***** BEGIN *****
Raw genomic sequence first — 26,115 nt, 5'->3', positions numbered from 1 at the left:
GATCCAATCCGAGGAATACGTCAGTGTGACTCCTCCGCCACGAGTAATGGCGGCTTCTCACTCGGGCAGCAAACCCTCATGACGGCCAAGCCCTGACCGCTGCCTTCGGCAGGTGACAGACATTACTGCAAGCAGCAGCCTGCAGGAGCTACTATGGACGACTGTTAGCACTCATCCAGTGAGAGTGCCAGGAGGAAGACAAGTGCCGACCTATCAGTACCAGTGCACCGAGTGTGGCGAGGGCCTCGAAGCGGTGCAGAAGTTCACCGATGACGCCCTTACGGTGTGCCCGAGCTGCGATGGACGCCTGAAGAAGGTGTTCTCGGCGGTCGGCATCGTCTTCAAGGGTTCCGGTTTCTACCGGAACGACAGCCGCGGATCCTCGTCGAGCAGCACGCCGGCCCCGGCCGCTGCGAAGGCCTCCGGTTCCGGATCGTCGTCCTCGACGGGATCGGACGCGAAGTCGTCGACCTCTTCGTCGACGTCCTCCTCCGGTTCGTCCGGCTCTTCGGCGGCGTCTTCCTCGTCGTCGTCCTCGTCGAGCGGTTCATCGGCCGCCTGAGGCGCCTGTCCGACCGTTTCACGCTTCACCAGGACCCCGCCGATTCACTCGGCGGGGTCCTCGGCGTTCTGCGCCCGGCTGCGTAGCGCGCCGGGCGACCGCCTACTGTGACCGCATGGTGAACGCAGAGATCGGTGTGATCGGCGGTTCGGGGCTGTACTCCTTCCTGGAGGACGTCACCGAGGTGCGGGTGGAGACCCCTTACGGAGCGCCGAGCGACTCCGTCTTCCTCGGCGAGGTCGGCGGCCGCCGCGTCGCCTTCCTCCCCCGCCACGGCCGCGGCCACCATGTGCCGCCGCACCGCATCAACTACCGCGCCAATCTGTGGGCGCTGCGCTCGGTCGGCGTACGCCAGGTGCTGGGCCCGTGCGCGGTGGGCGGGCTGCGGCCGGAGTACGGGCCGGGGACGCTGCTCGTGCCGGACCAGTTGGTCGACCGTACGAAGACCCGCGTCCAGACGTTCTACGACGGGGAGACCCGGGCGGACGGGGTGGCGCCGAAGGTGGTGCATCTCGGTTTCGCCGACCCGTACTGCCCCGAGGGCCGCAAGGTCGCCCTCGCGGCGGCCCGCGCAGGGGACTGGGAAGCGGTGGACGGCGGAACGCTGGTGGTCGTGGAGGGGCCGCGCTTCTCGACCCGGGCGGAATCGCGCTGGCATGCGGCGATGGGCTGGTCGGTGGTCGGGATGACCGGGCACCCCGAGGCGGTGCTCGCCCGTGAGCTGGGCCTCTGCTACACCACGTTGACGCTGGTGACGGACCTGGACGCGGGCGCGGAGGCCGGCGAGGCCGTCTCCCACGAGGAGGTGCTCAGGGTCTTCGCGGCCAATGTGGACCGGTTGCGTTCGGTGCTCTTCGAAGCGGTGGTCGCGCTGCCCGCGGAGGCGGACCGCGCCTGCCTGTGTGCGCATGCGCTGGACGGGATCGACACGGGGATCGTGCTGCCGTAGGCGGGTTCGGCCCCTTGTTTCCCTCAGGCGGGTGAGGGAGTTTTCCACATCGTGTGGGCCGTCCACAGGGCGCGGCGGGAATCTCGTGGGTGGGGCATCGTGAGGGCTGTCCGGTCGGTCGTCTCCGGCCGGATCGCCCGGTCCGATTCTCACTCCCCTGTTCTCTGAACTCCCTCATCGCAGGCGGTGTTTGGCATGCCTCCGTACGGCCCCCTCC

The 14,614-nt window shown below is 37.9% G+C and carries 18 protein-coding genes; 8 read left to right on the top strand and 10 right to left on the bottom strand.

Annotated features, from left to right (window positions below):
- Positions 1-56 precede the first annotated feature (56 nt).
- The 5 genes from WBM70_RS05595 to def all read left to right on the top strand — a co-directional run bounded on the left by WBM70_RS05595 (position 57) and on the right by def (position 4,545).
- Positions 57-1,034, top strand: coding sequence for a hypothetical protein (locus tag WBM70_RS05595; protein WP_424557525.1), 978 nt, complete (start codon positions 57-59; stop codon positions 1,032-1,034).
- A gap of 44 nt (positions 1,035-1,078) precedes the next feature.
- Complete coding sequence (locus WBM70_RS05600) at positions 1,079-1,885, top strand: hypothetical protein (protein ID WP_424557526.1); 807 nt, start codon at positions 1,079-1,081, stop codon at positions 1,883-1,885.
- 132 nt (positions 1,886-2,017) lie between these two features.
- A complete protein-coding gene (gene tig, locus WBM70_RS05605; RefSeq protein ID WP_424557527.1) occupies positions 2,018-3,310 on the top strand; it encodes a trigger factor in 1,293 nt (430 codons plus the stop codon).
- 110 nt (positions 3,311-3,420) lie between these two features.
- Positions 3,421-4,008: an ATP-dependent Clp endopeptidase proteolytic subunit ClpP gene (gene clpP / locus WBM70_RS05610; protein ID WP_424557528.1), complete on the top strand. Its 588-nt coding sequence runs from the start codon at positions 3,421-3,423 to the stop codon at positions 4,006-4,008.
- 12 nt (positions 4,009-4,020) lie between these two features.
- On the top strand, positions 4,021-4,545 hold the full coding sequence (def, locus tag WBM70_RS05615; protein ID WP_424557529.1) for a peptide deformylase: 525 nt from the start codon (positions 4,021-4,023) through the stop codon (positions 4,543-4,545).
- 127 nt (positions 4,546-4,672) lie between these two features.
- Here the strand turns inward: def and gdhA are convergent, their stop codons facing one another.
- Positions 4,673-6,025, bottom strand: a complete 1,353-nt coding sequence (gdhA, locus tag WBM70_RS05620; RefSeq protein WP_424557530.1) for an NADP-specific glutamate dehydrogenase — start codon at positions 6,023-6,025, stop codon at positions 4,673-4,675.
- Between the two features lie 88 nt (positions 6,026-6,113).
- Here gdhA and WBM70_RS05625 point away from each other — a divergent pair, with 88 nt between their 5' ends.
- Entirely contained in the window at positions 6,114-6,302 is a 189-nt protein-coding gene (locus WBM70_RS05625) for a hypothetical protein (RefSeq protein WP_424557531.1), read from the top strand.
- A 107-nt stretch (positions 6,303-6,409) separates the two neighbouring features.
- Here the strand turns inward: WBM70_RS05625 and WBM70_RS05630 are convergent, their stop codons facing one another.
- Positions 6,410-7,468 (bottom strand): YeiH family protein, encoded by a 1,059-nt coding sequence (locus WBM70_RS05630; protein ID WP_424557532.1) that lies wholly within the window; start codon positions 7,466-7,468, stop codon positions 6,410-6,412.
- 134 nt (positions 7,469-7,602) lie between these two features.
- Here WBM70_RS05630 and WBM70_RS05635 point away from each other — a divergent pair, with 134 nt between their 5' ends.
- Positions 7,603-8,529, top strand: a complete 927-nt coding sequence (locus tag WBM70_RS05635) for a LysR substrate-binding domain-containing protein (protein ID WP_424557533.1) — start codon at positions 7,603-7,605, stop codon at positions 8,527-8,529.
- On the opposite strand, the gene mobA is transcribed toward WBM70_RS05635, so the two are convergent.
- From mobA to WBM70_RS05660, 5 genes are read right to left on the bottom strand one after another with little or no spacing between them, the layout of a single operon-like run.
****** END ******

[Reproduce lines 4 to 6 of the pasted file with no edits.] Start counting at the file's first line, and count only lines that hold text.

Annotated features, from left to right (window positions below):
- Positions 1-56 precede the first annotated feature (56 nt).
- The 5 genes from WBM70_RS05595 to def all read left to right on the top strand — a co-directional run bounded on the left by WBM70_RS05595 (position 57) and on the right by def (position 4,545).